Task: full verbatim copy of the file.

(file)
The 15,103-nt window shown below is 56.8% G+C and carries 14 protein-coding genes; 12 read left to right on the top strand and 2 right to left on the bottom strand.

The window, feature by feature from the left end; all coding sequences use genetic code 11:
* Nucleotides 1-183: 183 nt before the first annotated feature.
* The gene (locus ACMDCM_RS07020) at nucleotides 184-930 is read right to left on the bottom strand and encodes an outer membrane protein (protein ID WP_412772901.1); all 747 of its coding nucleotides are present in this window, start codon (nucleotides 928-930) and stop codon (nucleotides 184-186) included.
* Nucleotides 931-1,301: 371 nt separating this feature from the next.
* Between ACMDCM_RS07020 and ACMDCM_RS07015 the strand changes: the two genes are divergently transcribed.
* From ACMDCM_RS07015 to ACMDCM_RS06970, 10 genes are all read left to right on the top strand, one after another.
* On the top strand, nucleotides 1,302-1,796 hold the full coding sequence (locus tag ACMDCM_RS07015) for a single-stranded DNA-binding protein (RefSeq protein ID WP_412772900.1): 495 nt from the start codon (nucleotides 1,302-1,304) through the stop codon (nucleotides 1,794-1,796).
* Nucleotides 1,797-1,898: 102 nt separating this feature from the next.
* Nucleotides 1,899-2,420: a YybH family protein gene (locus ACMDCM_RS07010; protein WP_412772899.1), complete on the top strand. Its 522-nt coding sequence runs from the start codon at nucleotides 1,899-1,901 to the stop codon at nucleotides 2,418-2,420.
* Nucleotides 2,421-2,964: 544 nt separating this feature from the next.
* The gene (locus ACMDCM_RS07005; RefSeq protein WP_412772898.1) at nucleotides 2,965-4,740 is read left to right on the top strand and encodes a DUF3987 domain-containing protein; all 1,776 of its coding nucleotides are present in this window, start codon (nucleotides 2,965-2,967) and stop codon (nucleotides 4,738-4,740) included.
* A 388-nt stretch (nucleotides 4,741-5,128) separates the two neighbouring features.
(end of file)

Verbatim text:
The 15,103-nt window shown below is 56.8% G+C and carries 14 protein-coding genes; 12 read left to right on the top strand and 2 right to left on the bottom strand.

The window, feature by feature from the left end; all coding sequences use genetic code 11:
* Nucleotides 1-183: 183 nt before the first annotated feature.
* The gene (locus ACMDCM_RS07020) at nucleotides 184-930 is read right to left on the bottom strand and encodes an outer membrane protein (protein ID WP_412772901.1); all 747 of its coding nucleotides are present in this window, start codon (nucleotides 928-930) and stop codon (nucleotides 184-186) included.
* Nucleotides 931-1,301: 371 nt separating this feature from the next.
* Between ACMDCM_RS07020 and ACMDCM_RS07015 the strand changes: the two genes are divergently transcribed.
* From ACMDCM_RS07015 to ACMDCM_RS06970, 10 genes are all read left to right on the top strand, one after another.
* On the top strand, nucleotides 1,302-1,796 hold the full coding sequence (locus tag ACMDCM_RS07015) for a single-stranded DNA-binding protein (RefSeq protein ID WP_412772900.1): 495 nt from the start codon (nucleotides 1,302-1,304) through the stop codon (nucleotides 1,794-1,796).
* Nucleotides 1,797-1,898: 102 nt separating this feature from the next.
* Nucleotides 1,899-2,420: a YybH family protein gene (locus ACMDCM_RS07010; protein WP_412772899.1), complete on the top strand. Its 522-nt coding sequence runs from the start codon at nucleotides 1,899-1,901 to the stop codon at nucleotides 2,418-2,420.
* Nucleotides 2,421-2,964: 544 nt separating this feature from the next.
* The gene (locus ACMDCM_RS07005; RefSeq protein WP_412772898.1) at nucleotides 2,965-4,740 is read left to right on the top strand and encodes a DUF3987 domain-containing protein; all 1,776 of its coding nucleotides are present in this window, start codon (nucleotides 2,965-2,967) and stop codon (nucleotides 4,738-4,740) included.
* A 388-nt stretch (nucleotides 4,741-5,128) separates the two neighbouring features.